It has been postulated that the determinants of neuronal cell death in acute and chronic neurodegenerative conditions are mediated by free radical damage. Epicatechin and cocoa (Theobroma cacao), has been reported to be neuroprotective and a potential preventive medicine, but the underlying cellular mechanisms are still unclear. Our preliminary results prompted us to focus our attention on (-)-epicatechin and flavanol-rich cocoa extract and test the hypothesis that heme oxygenase (HO) activity could participate in cocoa extract neuroprotective function. HO, which cleaves heme (a prooxidant) to form biliverdin/bilirubin (antioxidants), carbon monoxide (a vasodilator), and iron (which by increasing ferritin would be protective) has been shown to play a protective role in oxidative stress, ischemia, inflammation, and hypertension. Although HO2 is constitutively expressed, HO1 is inducible. Consequently, an increase in the activity of this endogenous antioxidant system via an increase in HO1 levels, could be a way to achieve neuroprotection both at a cellular and organ levels. Of the compounds tested in our preliminary experiments using primary neuronal cultures, epicatechin was one of the most potent HO1 inducers. Our results using stroke models also suggest that epicatechin given orally significantly prevented ischemic-reperfusion brain damage. Together, our results indicate that pretreatment with the single compound epicatechin which is the flavanol most enriched in cocoa extract - and likely to cocoa extract itself - is sufficient to provide endogenous neuroprotection, suggesting that co-treatment during oxidative stress is not necessary. These preliminary results implied that specific induction of HO1 could be a mechanism by which cocoa extract exerts its neuroprotective actions and motivated us to propose that some of the neuroprotective effects attributed to Cocoa extract could be mediated through a pathway leading to stimulation of an endogenous antioxidant pathway.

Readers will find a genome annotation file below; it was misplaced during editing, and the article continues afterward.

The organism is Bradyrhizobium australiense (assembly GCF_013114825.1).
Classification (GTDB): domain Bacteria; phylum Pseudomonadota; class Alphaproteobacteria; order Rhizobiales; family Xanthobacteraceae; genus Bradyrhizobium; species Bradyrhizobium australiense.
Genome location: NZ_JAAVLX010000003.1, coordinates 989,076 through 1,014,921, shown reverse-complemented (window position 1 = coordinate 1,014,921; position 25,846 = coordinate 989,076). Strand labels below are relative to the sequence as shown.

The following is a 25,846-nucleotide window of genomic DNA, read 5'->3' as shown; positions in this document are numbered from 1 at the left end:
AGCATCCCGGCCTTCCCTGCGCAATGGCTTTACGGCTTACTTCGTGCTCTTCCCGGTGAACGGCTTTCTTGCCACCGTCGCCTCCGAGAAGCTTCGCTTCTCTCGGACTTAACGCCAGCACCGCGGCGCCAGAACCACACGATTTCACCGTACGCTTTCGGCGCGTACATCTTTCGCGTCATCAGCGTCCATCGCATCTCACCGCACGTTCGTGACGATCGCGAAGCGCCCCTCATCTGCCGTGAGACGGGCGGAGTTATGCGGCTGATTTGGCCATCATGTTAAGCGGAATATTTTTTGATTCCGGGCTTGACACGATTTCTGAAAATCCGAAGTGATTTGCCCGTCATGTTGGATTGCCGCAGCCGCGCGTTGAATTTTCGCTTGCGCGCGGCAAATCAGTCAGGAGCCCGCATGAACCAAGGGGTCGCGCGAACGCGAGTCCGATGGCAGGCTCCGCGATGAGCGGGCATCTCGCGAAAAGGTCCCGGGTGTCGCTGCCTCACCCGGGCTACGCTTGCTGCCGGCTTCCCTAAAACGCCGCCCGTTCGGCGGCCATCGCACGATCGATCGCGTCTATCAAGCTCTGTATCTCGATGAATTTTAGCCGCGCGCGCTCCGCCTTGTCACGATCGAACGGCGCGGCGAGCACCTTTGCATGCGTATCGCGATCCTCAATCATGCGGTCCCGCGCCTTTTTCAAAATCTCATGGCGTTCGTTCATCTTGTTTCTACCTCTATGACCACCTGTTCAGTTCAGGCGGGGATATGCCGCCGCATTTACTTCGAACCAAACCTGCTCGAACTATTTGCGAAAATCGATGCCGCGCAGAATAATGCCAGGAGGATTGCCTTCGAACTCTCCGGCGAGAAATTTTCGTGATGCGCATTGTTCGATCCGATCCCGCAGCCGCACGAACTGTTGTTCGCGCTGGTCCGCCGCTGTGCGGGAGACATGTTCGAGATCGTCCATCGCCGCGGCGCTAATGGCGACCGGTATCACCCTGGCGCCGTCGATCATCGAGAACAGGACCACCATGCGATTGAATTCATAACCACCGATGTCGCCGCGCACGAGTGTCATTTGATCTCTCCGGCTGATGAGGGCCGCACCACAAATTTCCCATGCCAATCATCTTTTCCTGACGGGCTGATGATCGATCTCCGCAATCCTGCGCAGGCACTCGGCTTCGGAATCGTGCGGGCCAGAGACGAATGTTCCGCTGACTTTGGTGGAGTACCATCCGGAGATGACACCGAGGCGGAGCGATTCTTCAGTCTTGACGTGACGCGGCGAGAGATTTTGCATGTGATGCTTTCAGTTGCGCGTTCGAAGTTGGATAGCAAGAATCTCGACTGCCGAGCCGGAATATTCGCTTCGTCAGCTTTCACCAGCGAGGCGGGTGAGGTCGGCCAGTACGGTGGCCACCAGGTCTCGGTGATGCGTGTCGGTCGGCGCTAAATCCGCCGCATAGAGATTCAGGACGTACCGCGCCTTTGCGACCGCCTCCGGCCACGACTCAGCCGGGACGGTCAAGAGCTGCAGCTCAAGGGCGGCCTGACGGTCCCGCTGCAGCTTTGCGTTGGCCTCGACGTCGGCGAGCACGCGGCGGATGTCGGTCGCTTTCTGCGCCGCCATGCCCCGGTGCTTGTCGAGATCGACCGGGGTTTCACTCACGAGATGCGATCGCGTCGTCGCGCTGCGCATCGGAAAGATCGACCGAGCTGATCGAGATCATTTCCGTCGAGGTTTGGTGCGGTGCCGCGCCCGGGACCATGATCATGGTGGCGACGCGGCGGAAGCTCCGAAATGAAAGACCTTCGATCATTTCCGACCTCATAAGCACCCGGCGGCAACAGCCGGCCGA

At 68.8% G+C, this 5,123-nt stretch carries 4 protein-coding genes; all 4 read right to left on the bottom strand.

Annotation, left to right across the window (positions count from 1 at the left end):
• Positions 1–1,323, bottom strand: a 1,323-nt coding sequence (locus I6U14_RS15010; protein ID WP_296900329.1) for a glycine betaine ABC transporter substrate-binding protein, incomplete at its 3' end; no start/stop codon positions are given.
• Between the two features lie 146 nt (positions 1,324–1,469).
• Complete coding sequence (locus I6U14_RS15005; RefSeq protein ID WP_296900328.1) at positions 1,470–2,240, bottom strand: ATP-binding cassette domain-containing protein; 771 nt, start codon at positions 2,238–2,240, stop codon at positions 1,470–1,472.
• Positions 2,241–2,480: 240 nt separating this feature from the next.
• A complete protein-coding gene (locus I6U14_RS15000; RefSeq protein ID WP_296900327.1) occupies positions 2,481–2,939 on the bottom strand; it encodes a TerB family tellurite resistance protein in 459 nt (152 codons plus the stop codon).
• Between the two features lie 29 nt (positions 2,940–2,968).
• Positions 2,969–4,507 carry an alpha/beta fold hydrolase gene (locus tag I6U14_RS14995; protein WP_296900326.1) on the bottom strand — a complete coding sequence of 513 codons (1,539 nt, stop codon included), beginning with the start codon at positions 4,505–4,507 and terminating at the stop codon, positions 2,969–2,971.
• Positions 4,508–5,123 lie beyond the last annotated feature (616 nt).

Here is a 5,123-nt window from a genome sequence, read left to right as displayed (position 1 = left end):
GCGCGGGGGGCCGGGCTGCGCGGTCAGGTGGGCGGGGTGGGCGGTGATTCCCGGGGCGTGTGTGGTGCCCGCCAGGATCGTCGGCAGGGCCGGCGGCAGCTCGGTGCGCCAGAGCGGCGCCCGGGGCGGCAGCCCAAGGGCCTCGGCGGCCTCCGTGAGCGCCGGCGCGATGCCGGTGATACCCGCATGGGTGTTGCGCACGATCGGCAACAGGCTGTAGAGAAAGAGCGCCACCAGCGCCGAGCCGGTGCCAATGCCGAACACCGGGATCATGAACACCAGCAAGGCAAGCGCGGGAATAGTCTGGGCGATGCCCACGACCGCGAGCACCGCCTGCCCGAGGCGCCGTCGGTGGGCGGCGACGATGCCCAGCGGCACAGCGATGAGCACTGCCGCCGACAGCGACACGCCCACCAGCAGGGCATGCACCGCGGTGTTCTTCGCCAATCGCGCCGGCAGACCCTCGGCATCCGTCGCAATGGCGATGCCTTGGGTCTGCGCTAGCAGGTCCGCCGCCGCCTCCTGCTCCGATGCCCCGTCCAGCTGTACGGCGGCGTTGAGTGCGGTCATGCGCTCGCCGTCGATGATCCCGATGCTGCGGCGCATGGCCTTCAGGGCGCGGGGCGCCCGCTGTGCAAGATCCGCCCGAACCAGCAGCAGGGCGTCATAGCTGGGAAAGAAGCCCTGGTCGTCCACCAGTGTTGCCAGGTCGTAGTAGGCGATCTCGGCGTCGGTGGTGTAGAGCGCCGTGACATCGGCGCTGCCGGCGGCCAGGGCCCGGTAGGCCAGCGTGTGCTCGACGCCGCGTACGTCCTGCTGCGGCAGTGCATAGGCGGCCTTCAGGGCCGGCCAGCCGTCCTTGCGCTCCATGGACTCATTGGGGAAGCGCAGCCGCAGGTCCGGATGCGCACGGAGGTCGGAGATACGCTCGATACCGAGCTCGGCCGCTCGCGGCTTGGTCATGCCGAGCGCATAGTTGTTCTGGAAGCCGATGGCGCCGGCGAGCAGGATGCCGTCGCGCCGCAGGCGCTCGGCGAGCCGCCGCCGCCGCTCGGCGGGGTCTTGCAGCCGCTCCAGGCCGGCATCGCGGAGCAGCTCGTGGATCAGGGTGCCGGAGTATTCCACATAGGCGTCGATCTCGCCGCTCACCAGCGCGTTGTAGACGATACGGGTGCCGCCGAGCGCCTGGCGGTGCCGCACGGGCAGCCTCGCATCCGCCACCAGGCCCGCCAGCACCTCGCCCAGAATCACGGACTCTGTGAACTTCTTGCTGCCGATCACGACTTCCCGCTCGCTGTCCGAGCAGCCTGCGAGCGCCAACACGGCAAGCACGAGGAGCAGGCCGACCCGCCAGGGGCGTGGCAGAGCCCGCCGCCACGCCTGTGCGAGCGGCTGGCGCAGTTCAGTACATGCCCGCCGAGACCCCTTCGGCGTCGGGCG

In Aim 1, we will determine neuronal cell death and behavioral outcomes following global ischemia in wildtype (WT) mice pre-treated (acutely or chronically) with epicatechin and/or flavanol-rich cocoa extract and test whether these effects are attenuated in knockout mice.
In Aim 2, we will determine whether changes in HO1 expression induced by epicatechin and/or flavanol-rich cocoa extract result in changes in cell survival in neuronal cultures derived from WT and knockout mice. Together, these results will help us determine whether consumption of a standardized cocoa extract could be beneficial and the pathways by which cocoa extract could provide the brain with resistance to acute debilitating neurodegenerative conditions.
For centuries, cocoa (Theobroma cacao) has been reported as preventive medicine to strengthen the nervous system, but the underlying cellular mechanisms are still unclear. Our preliminary results prompted us to focus our attention on epicatechin and cocoa extract and test the hypothesis that the pathway leading to heme oxygenase (HO) enzyme induction could participate in cocoa's neuroprotective function. HO, which cleaves heme (a pro-oxidant) to form biliverdin/bilirubin (anti-oxidants) has been shown to play a protective role in oxidative stress, ischemia, inflammation, and hypertension. Using pre-clinical laboratory mouse models, we will determine whether prophylactic consumption of a standardized flavanol-rich cocoa extract can prevent neurological decline and neuronal cell death following global ischemia;thus providing new pathways by which cocoa could provide brain resistance against acute neurological disorders.
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